Boris Johnson rejected a call from Donald Trump’s White House to participate in airstrikes in Iraq last March after an intervention by the UK government’s top legal officer, according to Dominic Cummings.

The reasoning behind the attorney general’s advice was not spelled out by the prime minister’s former chief aide during his seven-hour testimony on Wednesday, although a human rights group said the US strikes were illegal under international law.

Trump’s request came during “a completely surreal day” on 12 March last year at a time when concerns about coronavirus were escalating in Downing Street, which Cummings said “completely derailed” efforts to deal with the emerging pandemic.

“In the morning of the 12th, suddenly, the national security people came in and said Trump wants us to join a bombing campaign in the Middle East tonight,” Cummings said – forcing Downing Street to host “two parallel sets” of crisis meetings.

A day before, two Americans and one Briton – L/Cpl Brodie Gillon, a reservist who served as a frontline medic – had been killed at the Camp Taji base in Iraq in a rocket attack, which the US said was carried out by the Iranian proxy group Kataib Hezbollah.

Trump wanted to retaliate swiftly, and the decision on whether to join the bombing raids or not took up most of the day, Cummings said, only ending after Suella Braverman persuaded Johnson not to take part, almost certainly on legal grounds.

“Fortunately thank God, the attorney general persuaded the prime minister not to go ahead,” Cummings told the joint inquiry by the health and science committees, which is examining the early stages of the Covid pandemic.

The attorney general would be called in to assess whether RAF involvement in any airstrikes would be legal under UK and international law, whether they represented a proportionate response and would not cause undue civilian casualties.

Tensions in the region were still running high, two months after Trump had ordered the assassination of Iran’s Gen Qassem Suleimani in Iraq, which had briefly raised fears of a wider conflict in the Middle East.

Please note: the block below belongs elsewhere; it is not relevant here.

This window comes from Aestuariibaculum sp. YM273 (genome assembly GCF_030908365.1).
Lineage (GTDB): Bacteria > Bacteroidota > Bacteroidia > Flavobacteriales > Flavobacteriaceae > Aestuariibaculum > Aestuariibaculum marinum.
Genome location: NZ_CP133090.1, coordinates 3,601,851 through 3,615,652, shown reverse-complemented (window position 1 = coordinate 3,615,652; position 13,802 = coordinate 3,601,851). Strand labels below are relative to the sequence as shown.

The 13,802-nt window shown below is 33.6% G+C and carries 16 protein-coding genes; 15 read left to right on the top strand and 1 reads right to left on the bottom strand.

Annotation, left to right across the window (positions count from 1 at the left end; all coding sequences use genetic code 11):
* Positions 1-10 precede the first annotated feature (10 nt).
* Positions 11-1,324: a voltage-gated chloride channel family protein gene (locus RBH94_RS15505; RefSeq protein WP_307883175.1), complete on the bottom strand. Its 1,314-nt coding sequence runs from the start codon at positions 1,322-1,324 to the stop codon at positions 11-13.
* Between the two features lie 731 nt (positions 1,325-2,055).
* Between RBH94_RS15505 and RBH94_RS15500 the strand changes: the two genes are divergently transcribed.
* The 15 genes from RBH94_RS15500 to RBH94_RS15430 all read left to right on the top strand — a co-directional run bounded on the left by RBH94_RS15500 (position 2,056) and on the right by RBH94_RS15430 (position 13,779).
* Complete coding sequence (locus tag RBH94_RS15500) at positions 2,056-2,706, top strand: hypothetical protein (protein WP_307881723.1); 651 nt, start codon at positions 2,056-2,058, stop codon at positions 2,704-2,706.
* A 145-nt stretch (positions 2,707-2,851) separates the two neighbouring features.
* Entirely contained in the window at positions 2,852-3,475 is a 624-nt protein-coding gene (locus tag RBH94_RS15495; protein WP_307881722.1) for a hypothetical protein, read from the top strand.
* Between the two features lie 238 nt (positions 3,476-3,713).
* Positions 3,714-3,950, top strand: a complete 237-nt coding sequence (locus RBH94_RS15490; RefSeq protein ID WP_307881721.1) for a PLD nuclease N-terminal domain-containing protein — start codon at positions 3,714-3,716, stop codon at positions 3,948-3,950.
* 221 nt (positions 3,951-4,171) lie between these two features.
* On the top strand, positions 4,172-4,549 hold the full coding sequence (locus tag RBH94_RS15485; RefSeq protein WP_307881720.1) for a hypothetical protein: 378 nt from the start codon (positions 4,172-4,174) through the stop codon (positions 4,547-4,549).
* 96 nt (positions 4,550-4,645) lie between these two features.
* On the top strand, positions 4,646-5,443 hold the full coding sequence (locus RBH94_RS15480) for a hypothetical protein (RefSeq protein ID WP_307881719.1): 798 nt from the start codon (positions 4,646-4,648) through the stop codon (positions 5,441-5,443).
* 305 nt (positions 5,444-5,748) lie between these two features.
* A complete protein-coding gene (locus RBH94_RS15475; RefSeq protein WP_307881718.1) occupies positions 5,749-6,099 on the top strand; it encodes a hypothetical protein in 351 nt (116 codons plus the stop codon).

Defence sources said on Thursday there had been no need for the UK to join the bombing because the US had pressed ahead anyway. “There was lots going on domestically,” they added.

On that day, Cummings also said Johnson’s partner, Carrie Symonds, was unhappy about a story in the Times on 11 March about “the prime minister and his girlfriend and their dog”, which she was “demanding that the press office deal with”.

“We had this completely insane situation in which part of the building was saying: ‘Are we going to bomb Iraq?’, part of the building was arguing about whether or not we’re going to do quarantine or not, and the prime minister has his girlfriend going crackers about something completely trivial,” Cummings told MPs.

The US went ahead with the bombing raids without British help, targeting at least five sites around Baghdad linked to Kataib Hezbollah, but the human rights group Reprieve said there was insufficient proof that Kataib Hezbollah had carried out the attacks.

Jennifer Gibson, a lawyer with Reprieve, said: “According to the US’s own comments at the time, they didn’t have proof the Iranian group, Kataib Hezbollah, carried out the attack on the US base. They just knew the group had previously carried out attacks and so said they were ‘likely’ to have carried it out.”

Although the UK had declined to join in, Ben Wallace, the defence secretary, said on 13 March that it supported them. “The coalition stands shoulder to shoulder in Iraq. When we and others are attacked we reserve the right to defend ourselves.”

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